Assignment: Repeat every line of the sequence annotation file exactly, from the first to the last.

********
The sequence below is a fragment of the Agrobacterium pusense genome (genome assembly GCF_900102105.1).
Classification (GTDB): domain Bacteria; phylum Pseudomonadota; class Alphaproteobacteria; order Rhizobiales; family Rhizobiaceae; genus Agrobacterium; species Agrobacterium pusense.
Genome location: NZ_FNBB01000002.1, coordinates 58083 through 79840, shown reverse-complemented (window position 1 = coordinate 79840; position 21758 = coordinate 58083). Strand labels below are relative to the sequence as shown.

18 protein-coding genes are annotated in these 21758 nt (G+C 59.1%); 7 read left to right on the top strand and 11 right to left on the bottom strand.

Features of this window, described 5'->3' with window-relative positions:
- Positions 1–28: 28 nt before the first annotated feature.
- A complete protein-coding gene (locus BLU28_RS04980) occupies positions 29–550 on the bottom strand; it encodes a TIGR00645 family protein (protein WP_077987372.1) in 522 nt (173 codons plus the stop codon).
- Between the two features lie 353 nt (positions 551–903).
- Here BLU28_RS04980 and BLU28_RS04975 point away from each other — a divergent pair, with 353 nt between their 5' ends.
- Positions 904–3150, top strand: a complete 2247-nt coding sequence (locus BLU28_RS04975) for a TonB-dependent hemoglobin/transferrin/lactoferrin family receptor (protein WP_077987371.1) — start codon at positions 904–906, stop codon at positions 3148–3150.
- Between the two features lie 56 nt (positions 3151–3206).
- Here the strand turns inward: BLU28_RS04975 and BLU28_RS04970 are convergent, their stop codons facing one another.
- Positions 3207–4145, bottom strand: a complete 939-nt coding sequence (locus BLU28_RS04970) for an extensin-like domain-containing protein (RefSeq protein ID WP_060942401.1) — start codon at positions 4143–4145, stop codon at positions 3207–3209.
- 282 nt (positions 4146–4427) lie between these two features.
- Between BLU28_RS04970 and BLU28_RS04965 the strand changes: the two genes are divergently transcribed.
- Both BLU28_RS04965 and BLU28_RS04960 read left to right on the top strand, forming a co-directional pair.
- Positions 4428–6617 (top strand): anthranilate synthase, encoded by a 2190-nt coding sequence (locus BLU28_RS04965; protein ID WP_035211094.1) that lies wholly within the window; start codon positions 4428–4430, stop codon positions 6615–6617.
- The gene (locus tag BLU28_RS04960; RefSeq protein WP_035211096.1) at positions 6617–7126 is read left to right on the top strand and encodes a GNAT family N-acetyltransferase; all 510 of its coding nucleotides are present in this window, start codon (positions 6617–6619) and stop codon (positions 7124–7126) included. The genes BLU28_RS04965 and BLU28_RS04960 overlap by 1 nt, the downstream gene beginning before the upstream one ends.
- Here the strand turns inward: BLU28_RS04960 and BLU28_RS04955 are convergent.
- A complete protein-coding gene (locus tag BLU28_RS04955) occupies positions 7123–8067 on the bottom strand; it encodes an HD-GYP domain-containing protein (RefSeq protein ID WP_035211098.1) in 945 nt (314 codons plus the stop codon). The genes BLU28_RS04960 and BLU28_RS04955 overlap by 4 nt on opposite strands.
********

The sequence below is a fragment of the Agrobacterium pusense genome (genome assembly GCF_900102105.1).
Classification (GTDB): domain Bacteria; phylum Pseudomonadota; class Alphaproteobacteria; order Rhizobiales; family Rhizobiaceae; genus Agrobacterium; species Agrobacterium pusense.
Genome location: NZ_FNBB01000002.1, coordinates 58083 through 79840, shown reverse-complemented (window position 1 = coordinate 79840; position 21758 = coordinate 58083). Strand labels below are relative to the sequence as shown.

18 protein-coding genes are annotated in these 21758 nt (G+C 59.1%); 7 read left to right on the top strand and 11 right to left on the bottom strand.

Features of this window, described 5'->3' with window-relative positions:
- Positions 1–28: 28 nt before the first annotated feature.
- A complete protein-coding gene (locus BLU28_RS04980) occupies positions 29–550 on the bottom strand; it encodes a TIGR00645 family protein (protein WP_077987372.1) in 522 nt (173 codons plus the stop codon).
- Between the two features lie 353 nt (positions 551–903).
- Here BLU28_RS04980 and BLU28_RS04975 point away from each other — a divergent pair, with 353 nt between their 5' ends.
- Positions 904–3150, top strand: a complete 2247-nt coding sequence (locus BLU28_RS04975) for a TonB-dependent hemoglobin/transferrin/lactoferrin family receptor (protein WP_077987371.1) — start codon at positions 904–906, stop codon at positions 3148–3150.
- Between the two features lie 56 nt (positions 3151–3206).
- Here the strand turns inward: BLU28_RS04975 and BLU28_RS04970 are convergent, their stop codons facing one another.
- Positions 3207–4145, bottom strand: a complete 939-nt coding sequence (locus BLU28_RS04970) for an extensin-like domain-containing protein (RefSeq protein ID WP_060942401.1) — start codon at positions 4143–4145, stop codon at positions 3207–3209.
- 282 nt (positions 4146–4427) lie between these two features.
- Between BLU28_RS04970 and BLU28_RS04965 the strand changes: the two genes are divergently transcribed.
- Both BLU28_RS04965 and BLU28_RS04960 read left to right on the top strand, forming a co-directional pair.
- Positions 4428–6617 (top strand): anthranilate synthase, encoded by a 2190-nt coding sequence (locus BLU28_RS04965; protein ID WP_035211094.1) that lies wholly within the window; start codon positions 4428–4430, stop codon positions 6615–6617.
- The gene (locus tag BLU28_RS04960; RefSeq protein WP_035211096.1) at positions 6617–7126 is read left to right on the top strand and encodes a GNAT family N-acetyltransferase; all 510 of its coding nucleotides are present in this window, start codon (positions 6617–6619) and stop codon (positions 7124–7126) included. The genes BLU28_RS04965 and BLU28_RS04960 overlap by 1 nt, the downstream gene beginning before the upstream one ends.
- Here the strand turns inward: BLU28_RS04960 and BLU28_RS04955 are convergent.
- A complete protein-coding gene (locus tag BLU28_RS04955) occupies positions 7123–8067 on the bottom strand; it encodes an HD-GYP domain-containing protein (RefSeq protein ID WP_035211098.1) in 945 nt (314 codons plus the stop codon). The genes BLU28_RS04960 and BLU28_RS04955 overlap by 4 nt on opposite strands.